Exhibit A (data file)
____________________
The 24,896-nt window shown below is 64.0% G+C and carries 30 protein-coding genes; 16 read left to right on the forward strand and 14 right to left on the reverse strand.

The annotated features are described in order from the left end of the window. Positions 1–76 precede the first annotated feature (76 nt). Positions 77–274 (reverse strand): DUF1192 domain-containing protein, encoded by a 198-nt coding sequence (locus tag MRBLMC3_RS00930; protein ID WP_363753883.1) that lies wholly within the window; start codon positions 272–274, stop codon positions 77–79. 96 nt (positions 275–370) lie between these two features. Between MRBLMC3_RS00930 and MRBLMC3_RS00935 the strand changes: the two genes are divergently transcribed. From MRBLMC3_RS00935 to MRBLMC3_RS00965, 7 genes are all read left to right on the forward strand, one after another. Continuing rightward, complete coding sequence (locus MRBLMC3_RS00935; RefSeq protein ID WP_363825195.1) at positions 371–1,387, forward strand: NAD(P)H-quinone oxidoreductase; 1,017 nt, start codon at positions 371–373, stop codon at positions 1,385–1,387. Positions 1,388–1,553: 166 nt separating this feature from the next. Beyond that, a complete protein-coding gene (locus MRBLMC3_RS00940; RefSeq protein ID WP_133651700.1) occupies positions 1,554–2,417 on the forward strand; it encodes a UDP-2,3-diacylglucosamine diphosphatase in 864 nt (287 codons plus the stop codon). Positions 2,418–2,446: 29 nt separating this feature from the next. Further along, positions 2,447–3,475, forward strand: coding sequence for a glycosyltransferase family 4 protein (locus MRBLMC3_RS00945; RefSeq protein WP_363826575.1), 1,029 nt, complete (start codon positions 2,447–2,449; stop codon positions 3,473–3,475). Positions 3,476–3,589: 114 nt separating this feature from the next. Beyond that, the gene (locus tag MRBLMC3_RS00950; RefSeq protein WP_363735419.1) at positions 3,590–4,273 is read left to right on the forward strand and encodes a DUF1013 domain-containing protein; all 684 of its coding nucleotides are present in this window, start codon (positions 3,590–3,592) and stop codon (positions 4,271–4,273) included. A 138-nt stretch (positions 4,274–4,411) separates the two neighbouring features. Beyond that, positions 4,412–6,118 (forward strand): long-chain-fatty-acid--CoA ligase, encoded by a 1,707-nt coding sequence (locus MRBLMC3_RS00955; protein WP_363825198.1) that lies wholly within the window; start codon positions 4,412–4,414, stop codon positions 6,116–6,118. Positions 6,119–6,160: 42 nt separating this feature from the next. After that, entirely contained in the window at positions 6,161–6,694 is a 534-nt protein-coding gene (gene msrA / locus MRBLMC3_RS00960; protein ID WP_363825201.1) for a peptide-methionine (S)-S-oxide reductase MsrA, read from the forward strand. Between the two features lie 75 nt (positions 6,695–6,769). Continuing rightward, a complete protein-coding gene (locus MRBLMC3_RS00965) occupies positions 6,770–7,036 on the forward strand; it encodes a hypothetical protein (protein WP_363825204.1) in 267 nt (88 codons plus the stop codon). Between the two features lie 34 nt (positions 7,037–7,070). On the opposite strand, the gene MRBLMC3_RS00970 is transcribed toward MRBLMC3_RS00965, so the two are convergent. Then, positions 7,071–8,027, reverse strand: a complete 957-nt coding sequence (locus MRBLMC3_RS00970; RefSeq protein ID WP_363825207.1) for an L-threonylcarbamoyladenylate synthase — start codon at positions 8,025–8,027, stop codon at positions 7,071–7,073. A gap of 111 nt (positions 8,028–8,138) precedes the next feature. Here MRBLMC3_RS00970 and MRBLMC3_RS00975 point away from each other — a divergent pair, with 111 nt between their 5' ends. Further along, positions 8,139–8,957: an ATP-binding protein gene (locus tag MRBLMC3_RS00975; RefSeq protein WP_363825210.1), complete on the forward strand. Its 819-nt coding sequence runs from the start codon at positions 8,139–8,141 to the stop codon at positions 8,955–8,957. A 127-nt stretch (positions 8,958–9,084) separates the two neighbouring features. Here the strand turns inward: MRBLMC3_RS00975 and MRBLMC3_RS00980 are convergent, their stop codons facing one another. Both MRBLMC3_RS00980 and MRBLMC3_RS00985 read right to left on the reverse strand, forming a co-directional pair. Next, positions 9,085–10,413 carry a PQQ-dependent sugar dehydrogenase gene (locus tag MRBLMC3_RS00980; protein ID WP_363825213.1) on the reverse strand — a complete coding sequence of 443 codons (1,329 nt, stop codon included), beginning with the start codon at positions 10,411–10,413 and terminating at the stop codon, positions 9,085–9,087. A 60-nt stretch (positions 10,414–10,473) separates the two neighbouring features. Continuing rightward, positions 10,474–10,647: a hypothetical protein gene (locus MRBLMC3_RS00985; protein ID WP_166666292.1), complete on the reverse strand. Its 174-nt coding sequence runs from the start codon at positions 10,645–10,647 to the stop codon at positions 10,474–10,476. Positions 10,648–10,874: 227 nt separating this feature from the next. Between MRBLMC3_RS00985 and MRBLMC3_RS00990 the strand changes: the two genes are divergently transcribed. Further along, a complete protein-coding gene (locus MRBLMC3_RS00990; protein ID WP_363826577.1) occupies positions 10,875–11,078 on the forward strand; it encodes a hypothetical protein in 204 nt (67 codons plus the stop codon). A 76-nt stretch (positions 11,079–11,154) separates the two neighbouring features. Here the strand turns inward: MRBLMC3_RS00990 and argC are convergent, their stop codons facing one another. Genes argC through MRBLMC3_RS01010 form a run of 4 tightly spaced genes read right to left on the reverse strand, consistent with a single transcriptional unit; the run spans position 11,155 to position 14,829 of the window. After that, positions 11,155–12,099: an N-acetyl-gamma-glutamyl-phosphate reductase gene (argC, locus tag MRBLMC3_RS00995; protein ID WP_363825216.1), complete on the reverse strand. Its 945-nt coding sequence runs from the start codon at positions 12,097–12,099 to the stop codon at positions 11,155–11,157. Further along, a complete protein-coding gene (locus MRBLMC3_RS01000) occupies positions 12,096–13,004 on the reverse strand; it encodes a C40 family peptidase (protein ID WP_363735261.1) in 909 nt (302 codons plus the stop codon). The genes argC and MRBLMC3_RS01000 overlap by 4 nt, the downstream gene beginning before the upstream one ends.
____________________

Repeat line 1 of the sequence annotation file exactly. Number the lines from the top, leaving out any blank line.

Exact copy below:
The 24,896-nt window shown below is 64.0% G+C and carries 30 protein-coding genes; 16 read left to right on the forward strand and 14 right to left on the reverse strand.